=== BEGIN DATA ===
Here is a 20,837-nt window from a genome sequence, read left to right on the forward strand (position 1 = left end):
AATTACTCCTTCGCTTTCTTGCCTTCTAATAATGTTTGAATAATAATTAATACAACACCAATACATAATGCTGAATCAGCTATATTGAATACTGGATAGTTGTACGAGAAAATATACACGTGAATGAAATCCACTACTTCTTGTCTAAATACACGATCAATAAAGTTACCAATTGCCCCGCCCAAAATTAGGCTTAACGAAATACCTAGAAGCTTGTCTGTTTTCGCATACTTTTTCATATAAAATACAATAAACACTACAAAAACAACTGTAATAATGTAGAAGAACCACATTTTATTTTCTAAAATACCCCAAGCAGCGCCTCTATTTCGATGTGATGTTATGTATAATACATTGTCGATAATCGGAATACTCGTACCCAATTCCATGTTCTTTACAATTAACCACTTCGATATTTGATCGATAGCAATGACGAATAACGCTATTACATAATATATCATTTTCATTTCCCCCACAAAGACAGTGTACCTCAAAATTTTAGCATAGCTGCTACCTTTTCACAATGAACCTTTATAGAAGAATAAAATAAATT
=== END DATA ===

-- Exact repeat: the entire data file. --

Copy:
Here is a 20,837-nt window from a genome sequence, read left to right on the forward strand (position 1 = left end):
AATTACTCCTTCGCTTTCTTGCCTTCTAATAATGTTTGAATAATAATTAATACAACACCAATACATAATGCTGAATCAGCTATATTGAATACTGGATAGTTGTACGAGAAAATATACACGTGAATGAAATCCACTACTTCTTGTCTAAATACACGATCAATAAAGTTACCAATTGCCCCGCCCAAAATTAGGCTTAACGAAATACCTAGAAGCTTGTCTGTTTTCGCATACTTTTTCATATAAAATACAATAAACACTACAAAAACAACTGTAATAATGTAGAAGAACCACATTTTATTTTCTAAAATACCCCAAGCAGCGCCTCTATTTCGATGTGATGTTATGTATAATACATTGTCGATAATCGGAATACTCGTACCCAATTCCATGTTCTTTACAATTAACCACTTCGATATTTGATCGATAGCAATGACGAATAACGCTATTACATAATATATCATTTTCATTTCCCCCACAAAGACAGTGTACCTCAAAATTTTAGCATAGCTGCTACCTTTTCACAATGAACCTTTATAGAAGAATAAAATAAATT